In my mind, you can’t have a good microbrewery without good food. It just can’t work. Therefore, I headed to Arizona Wilderness in Gilbert, a brewery with a rustic theme getting a lot of regional traction, to see if it could churn out food on par with the its beer reputation. But of course, I had to start of off with a beer before diving into the menu.
Is there anything better in the world for two brothers to do than to build a brewery? Well, that’s what one pair of brothers thought (allegedly) when they put together Two Brothers Brewery, a microbrewery with locations mostly around the Chicago area, but also one in Scottsdale because Chicago places seem to feel welcome here.
It seems like just yesterday that I packed up my bags in Michigan to move to Los Angeles, but alas it was nearly 10 years ago. A lot has changed in those 10 years, and aside from housing prices and traffic much of it has been for the better. Take, for example, breweries. Michigan was littered with them and I found LA barely had one (San Diego was strong, though). Now, they are much easier to find and have even come around to serving brewery food instead of fancy stuff (I’m looking at you, Golden Road, but glad that you have also fixed yourself up!) Highland Park Brewery is one of the new entrants and I set out to test both its food and booze.
Breweries are the best, right? And they typically have awesome food. That’s why I was pretty excited to find out Phoenix was getting a new brewery called Helio Basin and tried to make my way there at the first opportunity. Plus, it didn’t hurt that I had a connection at the place and wanted to show some support.
Out in San Dimas is a microbrewing spot called Clayton Brewing Co. Due to eating there during work, I wasn’t able to try their beer, but fortunately most breweries have great food and I was hoping Clayton would follow that pattern. After a whole lot of deliberation, I opted for the Smoked Gouda Patty Melt.
In need of some food to soak up the booze of the night before, we found ourselves at Les 3 Brasseurs in downtown Montreal. Of course, in English this translates to The 3 Brewers, so it seemed like a good place to get our fill before leaving the lovely city of Montreal. Because it seemed necessary, we started with a couple orders of poutine for the table – including one non-traditional that had pulled pork and bacon.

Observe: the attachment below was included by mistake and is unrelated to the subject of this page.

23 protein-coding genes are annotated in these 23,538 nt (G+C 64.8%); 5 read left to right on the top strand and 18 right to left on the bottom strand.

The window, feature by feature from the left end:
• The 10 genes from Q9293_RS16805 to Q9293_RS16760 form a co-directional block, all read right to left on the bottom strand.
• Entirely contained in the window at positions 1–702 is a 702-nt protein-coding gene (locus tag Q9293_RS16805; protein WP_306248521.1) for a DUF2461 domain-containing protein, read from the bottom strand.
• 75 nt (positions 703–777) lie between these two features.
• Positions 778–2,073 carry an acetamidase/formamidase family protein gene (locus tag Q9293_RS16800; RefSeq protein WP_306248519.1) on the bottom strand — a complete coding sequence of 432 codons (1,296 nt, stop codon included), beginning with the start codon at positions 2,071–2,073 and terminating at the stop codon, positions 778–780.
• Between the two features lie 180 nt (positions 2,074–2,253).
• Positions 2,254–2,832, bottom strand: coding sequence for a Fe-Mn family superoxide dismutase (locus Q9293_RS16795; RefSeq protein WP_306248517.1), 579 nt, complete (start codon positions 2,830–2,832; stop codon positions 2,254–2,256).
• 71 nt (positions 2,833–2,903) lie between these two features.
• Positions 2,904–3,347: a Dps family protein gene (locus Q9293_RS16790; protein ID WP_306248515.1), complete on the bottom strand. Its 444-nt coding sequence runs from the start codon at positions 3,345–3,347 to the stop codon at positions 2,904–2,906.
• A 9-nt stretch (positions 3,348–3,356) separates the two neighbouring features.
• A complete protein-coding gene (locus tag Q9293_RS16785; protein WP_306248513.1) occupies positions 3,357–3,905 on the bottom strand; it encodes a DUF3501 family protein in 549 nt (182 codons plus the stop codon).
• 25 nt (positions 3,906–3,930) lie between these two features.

When in the Twin Cities, I almost always feel the need to get a Jucy Lucy. Or, I just avoid burgers entirely. Yet, on this trip my path led me to Freehouse, a microbrewery that is so incredibly popular that we had to wait longer for a table than the hostess had told us initially. Seriously. Fortunately, we were able to get things started with a couple of beers and some cheese curds before taking our seats.
Rock Bottom is a restaurant and brewery that seems to have made its way through much of the US since first opening up in Denver long before I was legally able to drink. Fortunately, one of these locations is in Pittsburgh’s Waterfront. I say fortunate because it gave me the chance to try out their food and beer. After all, I once considered myself fortunate to try BJ’s, until I actually ate their food and drank their beer. I hoped Rock Bottom would treat me better.
What do you get when you combine an abandoned church with a brewery? The answer is Church Brew Works, a spot in Lawrenceville that might just be one of the most unique breweries/restaurants in the country. Nay, the world. Benjamin Franklin once said, “Beer is proof that God loves us,” and the use of the altar for the actual brewing might just be the best support of old Ben.
Montana. Big sky country. The land of traffic jams caused by cows. Yes, like very few people before us (based on the lack of a line at the border), we returned from the Great White North through Montana. Billings is a long way from the border, but at some point we found ourselves there and in need of eats. Thusly, we discovered the creatively named Montana Brewing Company.